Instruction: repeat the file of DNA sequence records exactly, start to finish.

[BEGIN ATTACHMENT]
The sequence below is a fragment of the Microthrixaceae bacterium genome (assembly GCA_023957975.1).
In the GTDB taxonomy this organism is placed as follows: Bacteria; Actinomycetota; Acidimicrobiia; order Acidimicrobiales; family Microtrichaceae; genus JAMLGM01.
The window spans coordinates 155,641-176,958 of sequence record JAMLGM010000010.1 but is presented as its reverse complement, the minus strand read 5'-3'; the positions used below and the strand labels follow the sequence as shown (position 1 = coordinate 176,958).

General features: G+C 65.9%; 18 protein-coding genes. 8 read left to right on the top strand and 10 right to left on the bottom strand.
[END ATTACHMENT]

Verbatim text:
The sequence below is a fragment of the Microthrixaceae bacterium genome (assembly GCA_023957975.1).
In the GTDB taxonomy this organism is placed as follows: Bacteria; Actinomycetota; Acidimicrobiia; order Acidimicrobiales; family Microtrichaceae; genus JAMLGM01.
The window spans coordinates 155,641-176,958 of sequence record JAMLGM010000010.1 but is presented as its reverse complement, the minus strand read 5'-3'; the positions used below and the strand labels follow the sequence as shown (position 1 = coordinate 176,958).

General features: G+C 65.9%; 18 protein-coding genes. 8 read left to right on the top strand and 10 right to left on the bottom strand.